Types of mitral prostheses: in all patients mechanical prostheses were previously placed and the most frequently used prostheses were the SJM, n = 9, followed by Medtronic Hall, (Medtronic, Inc, Minneapolis, Minn, USA), n = 3, Sorin Bicarbon (Sorin Biomedica, Saluggia, Italy), n = 1, Carbomedics (CarboMedics Inc, Austin, TX, USA), n = 1 and unspecified, n = 1.

Indication for TAVI and preoperative assessment

All patients presented with AS in the native aortic valve. Demographics and baseline clinical data are presented in Table II. Echocardiographic and computed tomography data are shown in Table III. Mean aortic valve area (AVA) was 0.65 ±0.21 cm2 and mean transaortic gradients were 73.9 ±21.1 mm Hg and 45.9 ±13.7 mm Hg, max and mean, respectively. The distance between the mitral prosthesis and the aortic annulus ranged from 4 to 14 mm, mean 8.6 ±2.5 mm. The angle between the mitral prosthesis and aortic valve planes ranged from 37 to 78°, mean 53 ±11°. EuroSCORE II was 8.7 ±3.7.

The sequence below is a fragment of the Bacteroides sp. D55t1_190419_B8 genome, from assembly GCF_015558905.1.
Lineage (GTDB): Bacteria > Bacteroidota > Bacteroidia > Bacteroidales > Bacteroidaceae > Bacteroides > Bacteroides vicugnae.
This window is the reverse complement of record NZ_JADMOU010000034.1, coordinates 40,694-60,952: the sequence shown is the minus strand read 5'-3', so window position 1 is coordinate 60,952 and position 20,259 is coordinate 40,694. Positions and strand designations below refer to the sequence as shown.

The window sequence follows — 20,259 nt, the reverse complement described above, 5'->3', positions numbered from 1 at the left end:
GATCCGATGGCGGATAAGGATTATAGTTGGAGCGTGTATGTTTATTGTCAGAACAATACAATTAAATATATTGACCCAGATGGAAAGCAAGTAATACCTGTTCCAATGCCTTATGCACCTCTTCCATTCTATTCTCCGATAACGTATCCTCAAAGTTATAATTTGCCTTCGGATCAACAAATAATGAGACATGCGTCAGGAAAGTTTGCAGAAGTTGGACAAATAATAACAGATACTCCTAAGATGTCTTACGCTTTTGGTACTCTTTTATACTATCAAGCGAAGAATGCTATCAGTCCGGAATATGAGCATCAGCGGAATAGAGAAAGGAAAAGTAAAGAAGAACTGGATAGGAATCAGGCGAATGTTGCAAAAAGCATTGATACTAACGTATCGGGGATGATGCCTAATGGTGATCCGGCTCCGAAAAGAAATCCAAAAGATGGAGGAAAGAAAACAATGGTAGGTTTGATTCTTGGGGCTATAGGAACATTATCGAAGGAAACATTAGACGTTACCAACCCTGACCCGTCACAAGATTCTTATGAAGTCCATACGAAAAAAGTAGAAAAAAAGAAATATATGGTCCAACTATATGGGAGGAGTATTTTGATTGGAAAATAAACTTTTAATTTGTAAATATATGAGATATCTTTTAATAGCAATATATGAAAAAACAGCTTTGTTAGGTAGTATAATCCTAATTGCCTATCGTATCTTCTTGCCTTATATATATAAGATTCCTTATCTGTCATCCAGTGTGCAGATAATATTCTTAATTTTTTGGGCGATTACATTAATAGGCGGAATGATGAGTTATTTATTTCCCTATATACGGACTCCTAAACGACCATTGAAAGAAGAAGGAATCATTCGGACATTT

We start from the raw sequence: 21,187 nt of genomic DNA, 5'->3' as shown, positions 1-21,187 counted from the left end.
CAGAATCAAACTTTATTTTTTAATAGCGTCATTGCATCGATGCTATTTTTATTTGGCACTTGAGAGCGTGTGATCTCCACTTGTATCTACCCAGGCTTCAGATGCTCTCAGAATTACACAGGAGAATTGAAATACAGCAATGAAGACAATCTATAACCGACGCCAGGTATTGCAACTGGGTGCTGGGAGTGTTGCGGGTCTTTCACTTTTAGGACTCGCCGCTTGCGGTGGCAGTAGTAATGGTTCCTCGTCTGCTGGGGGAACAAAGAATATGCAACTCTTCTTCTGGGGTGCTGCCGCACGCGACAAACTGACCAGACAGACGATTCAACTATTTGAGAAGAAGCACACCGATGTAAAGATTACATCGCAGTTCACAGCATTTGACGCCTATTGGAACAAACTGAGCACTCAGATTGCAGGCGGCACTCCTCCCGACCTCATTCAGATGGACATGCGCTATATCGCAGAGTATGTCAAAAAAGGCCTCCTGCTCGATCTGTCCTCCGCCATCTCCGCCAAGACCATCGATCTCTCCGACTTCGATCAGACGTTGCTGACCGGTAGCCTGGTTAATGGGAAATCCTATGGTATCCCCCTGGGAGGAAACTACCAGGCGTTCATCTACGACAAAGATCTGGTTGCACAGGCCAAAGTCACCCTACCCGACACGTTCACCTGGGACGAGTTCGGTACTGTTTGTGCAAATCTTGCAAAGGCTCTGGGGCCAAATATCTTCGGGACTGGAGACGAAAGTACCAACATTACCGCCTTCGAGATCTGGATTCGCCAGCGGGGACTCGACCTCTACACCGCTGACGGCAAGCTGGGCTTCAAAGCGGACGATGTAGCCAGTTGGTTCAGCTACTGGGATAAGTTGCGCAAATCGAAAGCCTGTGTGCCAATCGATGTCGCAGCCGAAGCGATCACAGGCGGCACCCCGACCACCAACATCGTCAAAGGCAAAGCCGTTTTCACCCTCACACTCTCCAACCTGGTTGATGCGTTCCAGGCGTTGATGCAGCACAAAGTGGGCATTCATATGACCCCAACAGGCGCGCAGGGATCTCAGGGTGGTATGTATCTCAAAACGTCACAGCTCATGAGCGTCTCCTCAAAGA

TAVI procedures

In all but 1 patient vascular access was via the femoral artery. In 1 case the subclavian artery was used.
Only in 1 patient was the TAVI procedure performed with TEE guidance. In other patients we assessed mitral valve function during TAVI by observing the mobility of mitral valve discs and blood pressure. The most frequently used prosthesis during TAVI was EVOLUT R (n = 7), followed by CoreValve (n = 4), SAPIEN XT (n = 3) and ACCURATE (n = 1). Mean aortic prosthesis diameter was 28.5 ±2.7 mm. In all patients the prosthesis was successfully deployed. Predilatation was used in 11 (73.3%) cases and postdilatation was done in 6 (40%) cases. One patient developed cardiac tamponade during prosthesis deployment. This was successfully treated with pericardiocentesis. In 1 patient the EVOLUT-R prosthesis was implanted above the coronary ostia.
A significant drop of mean and maximal transaortic pressure was noted, 38.3 ±14 and 58.6 ±27.6 mm Hg, respectively. No significant change of mitral gradient or dysfunction of the mitral prosthesis was observed.